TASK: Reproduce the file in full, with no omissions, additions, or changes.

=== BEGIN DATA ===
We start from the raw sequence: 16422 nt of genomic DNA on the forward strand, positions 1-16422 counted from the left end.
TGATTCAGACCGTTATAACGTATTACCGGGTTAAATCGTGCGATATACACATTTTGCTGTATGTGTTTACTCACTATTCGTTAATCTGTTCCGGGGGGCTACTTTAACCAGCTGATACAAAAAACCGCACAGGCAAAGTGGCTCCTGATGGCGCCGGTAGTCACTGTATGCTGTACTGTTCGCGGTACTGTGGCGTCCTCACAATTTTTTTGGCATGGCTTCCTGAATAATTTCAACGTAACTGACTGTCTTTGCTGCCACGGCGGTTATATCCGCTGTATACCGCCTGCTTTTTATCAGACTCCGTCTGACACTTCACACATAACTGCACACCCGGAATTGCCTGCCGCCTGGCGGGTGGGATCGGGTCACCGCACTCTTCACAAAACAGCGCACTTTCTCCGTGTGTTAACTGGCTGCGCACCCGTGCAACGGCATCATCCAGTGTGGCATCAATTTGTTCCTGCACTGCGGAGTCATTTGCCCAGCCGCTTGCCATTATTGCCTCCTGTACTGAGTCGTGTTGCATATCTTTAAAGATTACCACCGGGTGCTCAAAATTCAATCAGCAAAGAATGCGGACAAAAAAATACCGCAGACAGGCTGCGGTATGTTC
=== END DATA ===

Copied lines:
We start from the raw sequence: 16422 nt of genomic DNA on the forward strand, positions 1-16422 counted from the left end.
TGATTCAGACCGTTATAACGTATTACCGGGTTAAATCGTGCGATATACACATTTTGCTGTATGTGTTTACTCACTATTCGTTAATCTGTTCCGGGGGGCTACTTTAACCAGCTGATACAAAAAACCGCACAGGCAAAGTGGCTCCTGATGGCGCCGGTAGTCACTGTATGCTGTACTGTTCGCGGTACTGTGGCGTCCTCACAATTTTTTTGGCATGGCTTCCTGAATAATTTCAACGTAACTGACTGTCTTTGCTGCCACGGCGGTTATATCCGCTGTATACCGCCTGCTTTTTATCAGACTCCGTCTGACACTTCACACATAACTGCACACCCGGAATTGCCTGCCGCCTGGCGGGTGGGATCGGGTCACCGCACTCTTCACAAAACAGCGCACTTTCTCCGTGTGTTAACTGGCTGCGCACCCGTGCAACGGCATCATCCAGTGTGGCATCAATTTGTTCCTGCACTGCGGAGTCATTTGCCCAGCCGCTTGCCATTATTGCCTCCTGTACTGAGTCGTGTTGCATATCTTTAAAGATTACCACCGGGTGCTCAAAATTCAATCAGCAAAGAATGCGGACAAAAAAATACCGCAGACAGGCTGCGGTATGTTC